Unshackling female prisoners in labor

New York becomes the fourth state to ban an inhumane practice

By Abigail Kramer
Published May 28, 2009 8:27PM (EDT)

In case you missed it, here's some news that deserves praise: Last week, the New York legislature passed a bill (pdf) that prohibits the state’s prisons from using handcuffs or shackles on female inmates who are about to give birth.

One of the bill’s sponsors, Senator Velmanette Montgomery, called the practice of restraining women in labor "barbaric and unconscionable" (which sounds about right to me), but the new law will make New York one of just  four states in the country that restrict the use of restraints on incarcerated women during pregnancy or childbirth. California and Illinois were the first to put any legal limits on the practice -- in both cases, after a series of lawsuits forced the states to overhaul their disastrously inadequate prison healthcare systems. Before the restriction, in Illinois, it was standard practice to chain female inmates to their hospital beds before, during and after the births of their babies. As one advocate told the New York Times, “What was common was one wrist and one ankle.” (A policy that, frighteningly enough, looks positively benevolent compared to Kansas’s, North Carolina’s and Washington’s, which allow women to be locked in belly chains and leg irons while they’re in labor, according to a 2006 investigation by Amnesty International.)

Handcuffs and shackles for women in labor pose problems beyond the obvious snafu of being brutal, inhumane and bat’s balls freaking crazy. Having a baby is generally understood to be a wee bit uncomfortable. Not being able to move can increase the pain and slow down or complicate labor. And restraints can cause a delay if a woman has to be rushed off for an emergency C-section -- which, as a doctor points out in Amnesty’s original report on institutional violence against women prisoners, can lead to brain damage for the baby.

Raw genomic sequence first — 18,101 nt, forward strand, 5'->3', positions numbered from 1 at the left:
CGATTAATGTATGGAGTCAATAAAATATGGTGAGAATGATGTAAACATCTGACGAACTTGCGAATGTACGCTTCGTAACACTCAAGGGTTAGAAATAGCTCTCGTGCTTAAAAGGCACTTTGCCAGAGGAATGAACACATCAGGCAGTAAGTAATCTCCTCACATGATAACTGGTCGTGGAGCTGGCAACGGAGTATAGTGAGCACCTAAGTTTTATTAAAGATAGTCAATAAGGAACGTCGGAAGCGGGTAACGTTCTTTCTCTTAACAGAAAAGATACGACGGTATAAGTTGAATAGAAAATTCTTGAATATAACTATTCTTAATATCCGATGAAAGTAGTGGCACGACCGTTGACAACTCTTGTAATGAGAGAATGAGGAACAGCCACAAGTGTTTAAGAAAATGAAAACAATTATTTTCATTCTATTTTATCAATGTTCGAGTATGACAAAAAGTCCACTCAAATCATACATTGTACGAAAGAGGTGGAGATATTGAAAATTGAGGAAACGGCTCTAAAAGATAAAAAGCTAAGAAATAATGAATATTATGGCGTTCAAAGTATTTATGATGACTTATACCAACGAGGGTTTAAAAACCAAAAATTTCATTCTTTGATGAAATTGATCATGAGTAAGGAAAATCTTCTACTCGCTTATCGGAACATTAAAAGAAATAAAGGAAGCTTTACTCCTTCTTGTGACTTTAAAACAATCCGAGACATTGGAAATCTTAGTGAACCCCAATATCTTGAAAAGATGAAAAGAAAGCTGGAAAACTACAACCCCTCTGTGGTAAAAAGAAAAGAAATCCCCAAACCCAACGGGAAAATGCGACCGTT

That report, and the regular updates that have been posted since, are full of savage childbirth stories told by women who (like more than 70 percent of all women arrested in the U.S.) were originally convicted of nonviolent crimes. Maria Jones was serving time in a county jail for a drug law violation when her labor was induced. She was “kept in shackles, leaving 18 inches between her ankles, and told to pace the hallway for several hours. ‘It was so humiliating. My ankles were raw,’ she said. ‘I had shackles on up until the baby was coming out and then they took them off for me to push…It was unbelievable. Like I was going to go anywhere.’”

And in fact, women giving birth have not turned out to pose a tremendous flight risk to the nation's criminal jsutice system: When Amnesty International asked prison administrators to provide examples of past in-labor escape attempts, they came up with exactly... well, zero.

Abigail Kramer

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